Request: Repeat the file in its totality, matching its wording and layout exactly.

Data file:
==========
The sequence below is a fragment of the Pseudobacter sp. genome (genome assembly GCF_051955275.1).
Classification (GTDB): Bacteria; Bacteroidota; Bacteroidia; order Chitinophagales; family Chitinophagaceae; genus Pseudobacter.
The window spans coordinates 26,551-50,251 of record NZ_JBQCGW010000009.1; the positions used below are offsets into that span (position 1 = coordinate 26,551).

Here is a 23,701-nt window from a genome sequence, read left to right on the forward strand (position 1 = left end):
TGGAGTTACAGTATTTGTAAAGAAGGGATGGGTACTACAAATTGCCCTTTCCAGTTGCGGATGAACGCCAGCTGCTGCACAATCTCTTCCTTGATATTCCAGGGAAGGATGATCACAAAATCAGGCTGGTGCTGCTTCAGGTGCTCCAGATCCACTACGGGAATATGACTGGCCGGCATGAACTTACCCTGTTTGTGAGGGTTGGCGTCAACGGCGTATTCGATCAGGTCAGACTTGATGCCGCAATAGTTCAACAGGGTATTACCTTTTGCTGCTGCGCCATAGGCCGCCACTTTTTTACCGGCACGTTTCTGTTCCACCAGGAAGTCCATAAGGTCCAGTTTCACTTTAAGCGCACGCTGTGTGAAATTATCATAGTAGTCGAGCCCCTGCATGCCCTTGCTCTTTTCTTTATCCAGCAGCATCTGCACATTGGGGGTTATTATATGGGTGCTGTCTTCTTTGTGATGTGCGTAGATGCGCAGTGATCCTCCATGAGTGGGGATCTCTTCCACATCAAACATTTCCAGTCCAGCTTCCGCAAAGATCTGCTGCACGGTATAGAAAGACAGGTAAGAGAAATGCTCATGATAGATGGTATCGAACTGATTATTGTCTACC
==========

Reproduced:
The sequence below is a fragment of the Pseudobacter sp. genome (genome assembly GCF_051955275.1).
Classification (GTDB): Bacteria; Bacteroidota; Bacteroidia; order Chitinophagales; family Chitinophagaceae; genus Pseudobacter.
The window spans coordinates 26,551-50,251 of record NZ_JBQCGW010000009.1; the positions used below are offsets into that span (position 1 = coordinate 26,551).

Here is a 23,701-nt window from a genome sequence, read left to right on the forward strand (position 1 = left end):
TGGAGTTACAGTATTTGTAAAGAAGGGATGGGTACTACAAATTGCCCTTTCCAGTTGCGGATGAACGCCAGCTGCTGCACAATCTCTTCCTTGATATTCCAGGGAAGGATGATCACAAAATCAGGCTGGTGCTGCTTCAGGTGCTCCAGATCCACTACGGGAATATGACTGGCCGGCATGAACTTACCCTGTTTGTGAGGGTTGGCGTCAACGGCGTATTCGATCAGGTCAGACTTGATGCCGCAATAGTTCAACAGGGTATTACCTTTTGCTGCTGCGCCATAGGCCGCCACTTTTTTACCGGCACGTTTCTGTTCCACCAGGAAGTCCATAAGGTCCAGTTTCACTTTAAGCGCACGCTGTGTGAAATTATCATAGTAGTCGAGCCCCTGCATGCCCTTGCTCTTTTCTTTATCCAGCAGCATCTGCACATTGGGGGTTATTATATGGGTGCTGTCTTCTTTGTGATGTGCGTAGATGCGCAGTGATCCTCCATGAGTGGGGATCTCTTCCACATCAAACATTTCCAGTCCAGCTTCCGCAAAGATCTGCTGCACGGTATAGAAAGACAGGTAAGAGAAATGCTCATGATAGATGGTATCGAACTGATTATTGTCTACC